Ingmar Bergman and a new way

27 12 2007

So in developing music for the band, and dealing with my addiction to film, I was looking for a new way of writing that would incorporate both of my loves into music and stumbled upon a new method. Starting with Swedish Director Ingmar Bergman’s Trilogy, I attempted to loosely translate the films into songs. I did this in part because it would be a challenge, and also because I had these films on DVD and had never gotten around to actually watching them. This brings up the (mostly true) fact that all I’m ever doing is looking for ways to watch movies, but alas, the songs came out great and really allowed me to try a lot of new things that I wouldn’t have thought of under any other circumstance. This way of working is not new at all, and one of my favorite examples that begs further study is this gem:

Duke Ellington's

“Such Sweet Thunder” is an amazing work by Duke Ellington and Billy Strayhorn that examines William Shakespeare’s character’s through song. I can’t say enough good things about this album, and the sheer creativity of it is something that is hard to find these days.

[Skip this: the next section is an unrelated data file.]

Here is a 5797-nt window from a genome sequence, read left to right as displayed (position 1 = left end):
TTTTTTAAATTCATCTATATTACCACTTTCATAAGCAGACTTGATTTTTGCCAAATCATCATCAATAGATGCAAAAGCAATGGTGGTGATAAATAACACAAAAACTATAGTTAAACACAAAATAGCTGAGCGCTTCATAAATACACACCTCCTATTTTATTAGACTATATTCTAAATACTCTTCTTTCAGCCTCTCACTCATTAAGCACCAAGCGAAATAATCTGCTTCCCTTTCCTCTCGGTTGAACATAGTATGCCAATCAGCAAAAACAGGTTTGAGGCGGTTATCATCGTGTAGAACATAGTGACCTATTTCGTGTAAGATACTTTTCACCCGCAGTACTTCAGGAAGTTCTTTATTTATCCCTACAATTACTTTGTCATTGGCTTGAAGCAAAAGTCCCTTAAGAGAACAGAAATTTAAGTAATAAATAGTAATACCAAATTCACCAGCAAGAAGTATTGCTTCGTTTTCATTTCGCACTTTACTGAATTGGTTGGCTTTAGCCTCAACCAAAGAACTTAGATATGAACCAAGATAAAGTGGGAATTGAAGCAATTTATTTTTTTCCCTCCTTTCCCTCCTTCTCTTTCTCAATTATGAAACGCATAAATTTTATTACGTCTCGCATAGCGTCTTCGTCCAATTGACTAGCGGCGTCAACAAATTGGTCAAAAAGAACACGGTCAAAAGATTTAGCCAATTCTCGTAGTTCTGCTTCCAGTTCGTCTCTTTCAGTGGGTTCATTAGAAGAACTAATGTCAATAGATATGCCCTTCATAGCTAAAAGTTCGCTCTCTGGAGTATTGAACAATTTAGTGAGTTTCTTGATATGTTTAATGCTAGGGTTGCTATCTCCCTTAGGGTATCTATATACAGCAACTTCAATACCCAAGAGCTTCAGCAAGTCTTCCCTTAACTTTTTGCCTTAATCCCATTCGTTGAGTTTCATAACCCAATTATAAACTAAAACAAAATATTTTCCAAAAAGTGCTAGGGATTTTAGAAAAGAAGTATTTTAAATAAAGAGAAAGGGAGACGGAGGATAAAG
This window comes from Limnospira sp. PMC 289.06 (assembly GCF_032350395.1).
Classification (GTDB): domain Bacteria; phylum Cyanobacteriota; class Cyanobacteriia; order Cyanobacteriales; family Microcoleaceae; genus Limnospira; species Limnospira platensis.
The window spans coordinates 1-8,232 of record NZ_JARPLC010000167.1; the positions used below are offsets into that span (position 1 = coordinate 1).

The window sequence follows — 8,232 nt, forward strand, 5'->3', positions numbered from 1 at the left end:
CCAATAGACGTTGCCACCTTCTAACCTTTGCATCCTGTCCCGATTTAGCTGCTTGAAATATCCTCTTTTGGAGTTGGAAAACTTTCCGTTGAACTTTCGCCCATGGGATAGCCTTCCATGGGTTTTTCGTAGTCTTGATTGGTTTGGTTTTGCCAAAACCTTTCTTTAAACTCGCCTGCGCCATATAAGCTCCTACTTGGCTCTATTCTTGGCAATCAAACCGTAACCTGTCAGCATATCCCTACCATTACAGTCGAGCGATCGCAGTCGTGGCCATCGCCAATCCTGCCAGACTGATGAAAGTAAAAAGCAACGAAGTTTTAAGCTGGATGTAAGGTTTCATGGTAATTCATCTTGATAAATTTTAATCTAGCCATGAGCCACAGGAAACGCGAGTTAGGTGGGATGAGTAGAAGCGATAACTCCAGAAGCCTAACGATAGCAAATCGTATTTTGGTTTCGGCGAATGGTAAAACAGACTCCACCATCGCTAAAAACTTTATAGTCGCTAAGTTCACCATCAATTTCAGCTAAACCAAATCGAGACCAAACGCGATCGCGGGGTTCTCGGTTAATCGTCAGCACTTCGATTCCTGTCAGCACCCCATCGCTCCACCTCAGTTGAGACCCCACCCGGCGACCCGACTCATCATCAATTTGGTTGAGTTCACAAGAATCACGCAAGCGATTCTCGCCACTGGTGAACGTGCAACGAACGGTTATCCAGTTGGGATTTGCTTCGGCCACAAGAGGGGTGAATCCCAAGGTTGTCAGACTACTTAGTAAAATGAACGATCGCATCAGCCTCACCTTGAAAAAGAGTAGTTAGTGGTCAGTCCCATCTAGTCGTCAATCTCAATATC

On the flip side of this coin (in this case a Sacajawea Dollar), you can take music and turn it into a film. A great example of this is the new Todd Haynes film “I’m Not There.”Todd Haynes'

In this film, Haynes takes inspiration from Bob Dylan’s life and songs, and crafts a totally original blend of documentary and fantasy by splitting Dylan into 7 different characters and placing each one in different parts of his life, and sometimes combining this with literal interpretations of his lyrics. It’s cool to see art used to make new art, and then being tossed in a pan with other art to yield art not unlike the original artists art. The key word being “pan” or “art,” depending on who you ask. Anyway, that will do it for more first in depth(ish) post. Future posts will sound less academic!




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